How great tits maintain synchronization of their hatch date with food supply in response to long-term variability in temperature

Great Tit (Parus major) Science Article 28

abstract

Breeding birds increase their fitness by synchronizing their production of chicks with a peak of food abundance. Synchronization is primarily achieved by varying first egg date, but yearly temperature variations may delay or accelerate the food peak after the first egg has been laid. We tested the extent to which great tits (Parus major L.) can strategically change their synchronization of hatch date with the food peak after the first egg has been laid by changing clutch size, laying interval and the amount of incubation. We also tested whether these possible synchronization change mechanisms resulted in changes in breeding success, because if the food peak is late relative to first egg date, we would predict more of the population to have larger clutches and/or a hatch date synchronous with the food peak date. Great tits modified synchronization strategically by varying clutch size and the onset of incubation after clutch completion. When first egg date was early but then followed by cold weather so that the food peak was late, clutch sizes were larger, and when first egg date was late and temperatures were low, mean incubation periods were shorter if the food peak was early. Over the 39-year period of the study, the period between the first egg date and food peak increased significantly by 1+7 days more than the period between the food peak and hatch date. Great tits have maintained synchronization by significantly increasing their incubation period.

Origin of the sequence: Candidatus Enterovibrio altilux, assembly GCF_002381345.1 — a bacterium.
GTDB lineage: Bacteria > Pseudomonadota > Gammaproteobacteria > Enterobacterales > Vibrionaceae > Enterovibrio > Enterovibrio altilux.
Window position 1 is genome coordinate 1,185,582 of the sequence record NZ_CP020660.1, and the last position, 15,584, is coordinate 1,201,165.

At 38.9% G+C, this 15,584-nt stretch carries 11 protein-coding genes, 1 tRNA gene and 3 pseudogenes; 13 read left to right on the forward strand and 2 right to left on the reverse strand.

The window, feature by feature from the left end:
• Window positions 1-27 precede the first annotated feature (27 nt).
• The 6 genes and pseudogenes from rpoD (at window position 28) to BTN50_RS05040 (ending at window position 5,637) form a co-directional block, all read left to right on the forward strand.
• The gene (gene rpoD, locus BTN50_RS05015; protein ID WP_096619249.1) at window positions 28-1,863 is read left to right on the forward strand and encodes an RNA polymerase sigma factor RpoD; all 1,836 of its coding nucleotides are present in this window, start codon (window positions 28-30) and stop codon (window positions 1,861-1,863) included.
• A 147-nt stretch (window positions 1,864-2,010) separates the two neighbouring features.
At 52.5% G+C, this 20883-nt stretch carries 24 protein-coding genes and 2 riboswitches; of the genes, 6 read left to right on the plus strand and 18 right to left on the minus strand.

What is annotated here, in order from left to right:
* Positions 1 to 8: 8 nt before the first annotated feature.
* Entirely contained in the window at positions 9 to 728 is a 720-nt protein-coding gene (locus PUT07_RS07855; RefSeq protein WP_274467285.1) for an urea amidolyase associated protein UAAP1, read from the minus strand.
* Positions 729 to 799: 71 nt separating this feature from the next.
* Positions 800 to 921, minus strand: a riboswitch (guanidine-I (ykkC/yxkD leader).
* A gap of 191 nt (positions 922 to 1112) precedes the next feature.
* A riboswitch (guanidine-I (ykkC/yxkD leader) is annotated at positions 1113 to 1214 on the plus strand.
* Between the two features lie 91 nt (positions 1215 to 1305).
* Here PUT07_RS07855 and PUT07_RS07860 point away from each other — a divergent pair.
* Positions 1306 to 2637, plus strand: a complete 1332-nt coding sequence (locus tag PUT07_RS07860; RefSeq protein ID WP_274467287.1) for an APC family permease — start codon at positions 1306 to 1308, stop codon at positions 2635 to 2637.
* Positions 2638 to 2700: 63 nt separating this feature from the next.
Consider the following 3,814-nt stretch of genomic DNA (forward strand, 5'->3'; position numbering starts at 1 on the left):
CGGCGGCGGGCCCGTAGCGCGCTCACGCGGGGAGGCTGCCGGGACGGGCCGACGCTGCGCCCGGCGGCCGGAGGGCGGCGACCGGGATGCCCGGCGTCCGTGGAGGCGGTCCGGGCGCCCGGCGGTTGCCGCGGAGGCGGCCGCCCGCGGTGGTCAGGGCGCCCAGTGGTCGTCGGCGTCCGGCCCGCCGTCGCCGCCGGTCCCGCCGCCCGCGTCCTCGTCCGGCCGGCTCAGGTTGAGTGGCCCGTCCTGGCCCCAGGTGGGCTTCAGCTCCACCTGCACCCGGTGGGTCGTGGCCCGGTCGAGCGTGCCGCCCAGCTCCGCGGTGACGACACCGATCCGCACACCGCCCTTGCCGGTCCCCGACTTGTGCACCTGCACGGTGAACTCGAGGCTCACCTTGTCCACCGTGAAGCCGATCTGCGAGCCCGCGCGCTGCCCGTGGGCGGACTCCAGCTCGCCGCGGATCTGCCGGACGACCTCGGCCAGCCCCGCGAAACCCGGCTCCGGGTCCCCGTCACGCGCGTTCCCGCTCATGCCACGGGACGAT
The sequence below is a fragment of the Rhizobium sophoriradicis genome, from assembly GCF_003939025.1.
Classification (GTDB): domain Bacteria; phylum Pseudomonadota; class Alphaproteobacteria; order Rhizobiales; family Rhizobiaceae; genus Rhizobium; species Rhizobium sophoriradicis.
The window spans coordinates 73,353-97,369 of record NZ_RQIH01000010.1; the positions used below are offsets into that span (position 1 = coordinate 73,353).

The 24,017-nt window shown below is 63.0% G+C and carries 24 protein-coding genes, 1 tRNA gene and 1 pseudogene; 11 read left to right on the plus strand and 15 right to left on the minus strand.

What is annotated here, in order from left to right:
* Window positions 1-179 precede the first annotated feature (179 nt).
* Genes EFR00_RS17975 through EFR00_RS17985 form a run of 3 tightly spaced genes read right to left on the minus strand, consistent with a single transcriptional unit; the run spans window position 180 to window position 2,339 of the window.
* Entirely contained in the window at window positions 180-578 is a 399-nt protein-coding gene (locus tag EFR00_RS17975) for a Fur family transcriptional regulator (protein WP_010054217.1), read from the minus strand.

Will Cresswell and Robin Mccleery, Journal of Animal Ecology 72 (2), 356-366

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